We know from various reports and research that neurodiversity is prevalent in the tech industry and also in entrepreneurs and business owners. 

I am a business owner with ADHD and my company, Creased Puddle, provides neurodiversity services to help organisations and individuals.

One of the services we deliver is helping organisations put practical support in place for their neurodivergent employees. 

But if like me, you are someone who has their own business and is neurodivergent, who makes reasonable adjustments for you? When I started thinking about writing this, I did cringe inwardly at the thought of sitting in my privileged position and writing about this topic, knowing that in all honestly it won’t land well with everyone.

But that shouldn’t make me not want to bring up this topic as it is relevant to so many business owners, managers and leaders in our world. We need to understand what the challenges are for those who are neurodivergent role models, trailblazers, disrupters and thought leaders.  

When the focus is very firmly, and rightly, on supporting those we are responsible for in whatever guise, who ensures that we don’t fall flat on our faces?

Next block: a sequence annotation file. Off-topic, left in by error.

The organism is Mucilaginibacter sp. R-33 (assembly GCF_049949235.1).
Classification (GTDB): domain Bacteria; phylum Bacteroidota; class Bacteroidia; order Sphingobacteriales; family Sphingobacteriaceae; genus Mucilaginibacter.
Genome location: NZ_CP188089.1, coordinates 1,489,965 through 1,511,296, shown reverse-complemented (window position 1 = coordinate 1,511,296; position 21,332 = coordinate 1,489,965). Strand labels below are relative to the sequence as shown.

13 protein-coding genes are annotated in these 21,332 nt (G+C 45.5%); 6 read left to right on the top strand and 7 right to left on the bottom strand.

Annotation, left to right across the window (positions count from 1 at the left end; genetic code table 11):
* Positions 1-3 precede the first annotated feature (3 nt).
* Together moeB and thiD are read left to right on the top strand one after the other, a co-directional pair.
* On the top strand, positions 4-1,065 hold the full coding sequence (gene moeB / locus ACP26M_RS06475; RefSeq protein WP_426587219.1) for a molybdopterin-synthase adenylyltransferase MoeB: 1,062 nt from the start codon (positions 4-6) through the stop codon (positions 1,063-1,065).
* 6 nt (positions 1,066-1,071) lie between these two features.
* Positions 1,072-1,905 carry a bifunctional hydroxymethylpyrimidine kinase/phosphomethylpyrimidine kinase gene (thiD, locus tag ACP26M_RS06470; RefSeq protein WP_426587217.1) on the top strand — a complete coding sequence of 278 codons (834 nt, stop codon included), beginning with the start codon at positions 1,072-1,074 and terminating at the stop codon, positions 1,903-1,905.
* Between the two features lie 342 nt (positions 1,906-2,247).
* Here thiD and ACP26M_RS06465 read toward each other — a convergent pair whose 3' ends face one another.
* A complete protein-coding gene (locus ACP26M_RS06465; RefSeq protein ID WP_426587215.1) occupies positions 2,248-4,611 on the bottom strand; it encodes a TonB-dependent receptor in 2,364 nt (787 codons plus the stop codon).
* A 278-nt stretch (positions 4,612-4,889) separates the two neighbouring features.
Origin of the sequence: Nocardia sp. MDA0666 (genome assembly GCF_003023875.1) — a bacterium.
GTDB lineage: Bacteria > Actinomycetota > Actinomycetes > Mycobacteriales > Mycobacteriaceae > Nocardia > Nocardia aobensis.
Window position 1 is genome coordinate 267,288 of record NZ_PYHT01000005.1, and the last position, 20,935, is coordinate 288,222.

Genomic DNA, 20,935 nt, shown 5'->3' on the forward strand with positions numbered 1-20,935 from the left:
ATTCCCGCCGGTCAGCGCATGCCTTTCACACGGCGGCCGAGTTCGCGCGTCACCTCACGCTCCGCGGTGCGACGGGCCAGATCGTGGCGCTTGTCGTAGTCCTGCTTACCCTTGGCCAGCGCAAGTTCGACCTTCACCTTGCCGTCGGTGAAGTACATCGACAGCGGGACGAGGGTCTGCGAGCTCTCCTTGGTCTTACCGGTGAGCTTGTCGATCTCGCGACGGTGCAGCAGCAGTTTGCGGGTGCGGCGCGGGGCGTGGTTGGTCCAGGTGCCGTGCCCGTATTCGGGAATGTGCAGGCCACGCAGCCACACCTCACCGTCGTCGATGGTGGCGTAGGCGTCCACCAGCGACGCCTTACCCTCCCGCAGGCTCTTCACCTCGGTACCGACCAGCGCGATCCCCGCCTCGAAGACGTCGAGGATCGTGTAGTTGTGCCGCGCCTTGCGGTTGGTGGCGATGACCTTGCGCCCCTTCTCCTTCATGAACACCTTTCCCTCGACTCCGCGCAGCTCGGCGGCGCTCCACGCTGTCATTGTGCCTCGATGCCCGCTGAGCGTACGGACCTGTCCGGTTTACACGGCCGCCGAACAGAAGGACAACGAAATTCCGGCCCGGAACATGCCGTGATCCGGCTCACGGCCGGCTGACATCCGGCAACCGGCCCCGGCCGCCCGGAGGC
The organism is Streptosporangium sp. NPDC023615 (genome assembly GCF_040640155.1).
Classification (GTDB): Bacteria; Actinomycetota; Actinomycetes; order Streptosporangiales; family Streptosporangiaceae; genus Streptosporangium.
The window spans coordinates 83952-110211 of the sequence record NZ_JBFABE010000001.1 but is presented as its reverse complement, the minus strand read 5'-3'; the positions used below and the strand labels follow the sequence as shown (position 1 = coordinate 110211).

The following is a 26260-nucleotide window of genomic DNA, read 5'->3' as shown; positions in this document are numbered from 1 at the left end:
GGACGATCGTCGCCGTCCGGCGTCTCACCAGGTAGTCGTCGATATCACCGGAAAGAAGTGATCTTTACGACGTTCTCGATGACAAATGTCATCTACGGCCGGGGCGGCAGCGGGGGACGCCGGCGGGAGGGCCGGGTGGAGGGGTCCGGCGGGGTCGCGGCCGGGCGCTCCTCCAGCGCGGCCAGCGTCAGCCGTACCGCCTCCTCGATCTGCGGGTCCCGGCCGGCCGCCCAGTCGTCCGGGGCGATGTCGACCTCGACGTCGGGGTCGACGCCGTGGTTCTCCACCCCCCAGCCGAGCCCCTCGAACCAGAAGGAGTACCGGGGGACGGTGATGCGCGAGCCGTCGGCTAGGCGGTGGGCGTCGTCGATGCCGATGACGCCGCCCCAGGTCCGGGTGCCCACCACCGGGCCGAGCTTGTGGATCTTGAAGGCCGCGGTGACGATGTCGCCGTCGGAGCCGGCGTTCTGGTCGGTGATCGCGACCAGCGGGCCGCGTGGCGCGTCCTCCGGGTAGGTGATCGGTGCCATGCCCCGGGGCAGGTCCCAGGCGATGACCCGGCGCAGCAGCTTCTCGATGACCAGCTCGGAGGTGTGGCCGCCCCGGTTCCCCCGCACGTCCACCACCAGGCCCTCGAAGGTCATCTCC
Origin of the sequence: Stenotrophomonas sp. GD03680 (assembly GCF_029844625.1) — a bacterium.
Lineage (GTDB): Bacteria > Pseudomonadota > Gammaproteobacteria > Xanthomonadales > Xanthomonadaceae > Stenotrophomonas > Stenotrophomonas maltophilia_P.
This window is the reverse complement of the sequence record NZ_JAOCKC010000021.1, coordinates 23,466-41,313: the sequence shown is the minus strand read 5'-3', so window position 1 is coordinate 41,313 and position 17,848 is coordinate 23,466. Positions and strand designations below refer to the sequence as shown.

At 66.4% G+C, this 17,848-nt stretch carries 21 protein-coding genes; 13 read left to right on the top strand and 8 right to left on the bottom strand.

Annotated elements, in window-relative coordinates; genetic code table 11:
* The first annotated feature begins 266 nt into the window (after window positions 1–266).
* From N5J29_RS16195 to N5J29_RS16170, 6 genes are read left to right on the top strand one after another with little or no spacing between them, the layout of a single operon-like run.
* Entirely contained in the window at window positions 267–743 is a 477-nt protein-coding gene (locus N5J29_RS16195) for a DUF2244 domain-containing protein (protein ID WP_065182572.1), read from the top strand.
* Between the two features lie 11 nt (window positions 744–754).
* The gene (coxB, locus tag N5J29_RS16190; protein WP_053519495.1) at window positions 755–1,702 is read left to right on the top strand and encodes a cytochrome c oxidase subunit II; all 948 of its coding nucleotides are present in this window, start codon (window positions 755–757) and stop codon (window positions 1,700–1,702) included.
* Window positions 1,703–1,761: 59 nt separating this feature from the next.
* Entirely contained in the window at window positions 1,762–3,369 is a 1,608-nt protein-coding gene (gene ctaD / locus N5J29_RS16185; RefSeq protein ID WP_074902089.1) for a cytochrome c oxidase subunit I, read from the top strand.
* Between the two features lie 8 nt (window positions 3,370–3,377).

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On a personal level, I know that I have the best job in the whole world. That doesn’t mean, however, that sometimes the mask doesn’t slip. Sometimes I make mistakes that I’m not proud of and I get feedback that can be pretty hard to take sometimes.

I also hear my own internal narrative, which is less than supportive – and I wonder how on Earth I’ll recover the respect and support of those I work with. 

But recover you do, and you learn. Not just what to try and avoid again but also how caring and forgiving those around you are. You support them when they are low, they give you a leg up when you need to be back on the horse. It’s a team thing.

But achieving this kind of culture isn’t easy; putting aside the ego, the insecurities. I’ve had to learn to be comfortable with vulnerability and not having all the answers. It isn’t easy, but it’s so worth it!

I have learnt that as a leader no one is going to ensure that my ‘reasonable adjustments’ are in place; that’s down to me. I buy my own assistive tech, I pay for my own coaching and I work at home to manage overwhelm – and it works. I am honest with my team, I’m open to feedback and I’m learning how to empower and develop staff every single day.

So what’s the learning here? I hope that we can apply some understanding when a parent falls short. I hope we can check our reactions when a boss misses a deadline. I encourage us to accept a bit of difference when a public figure reads the room wrong. 

Neurodiversity is about us being fallible as leaders and managers and – for now – even with advances in AI, we still get to tick the box. I am not a robot!

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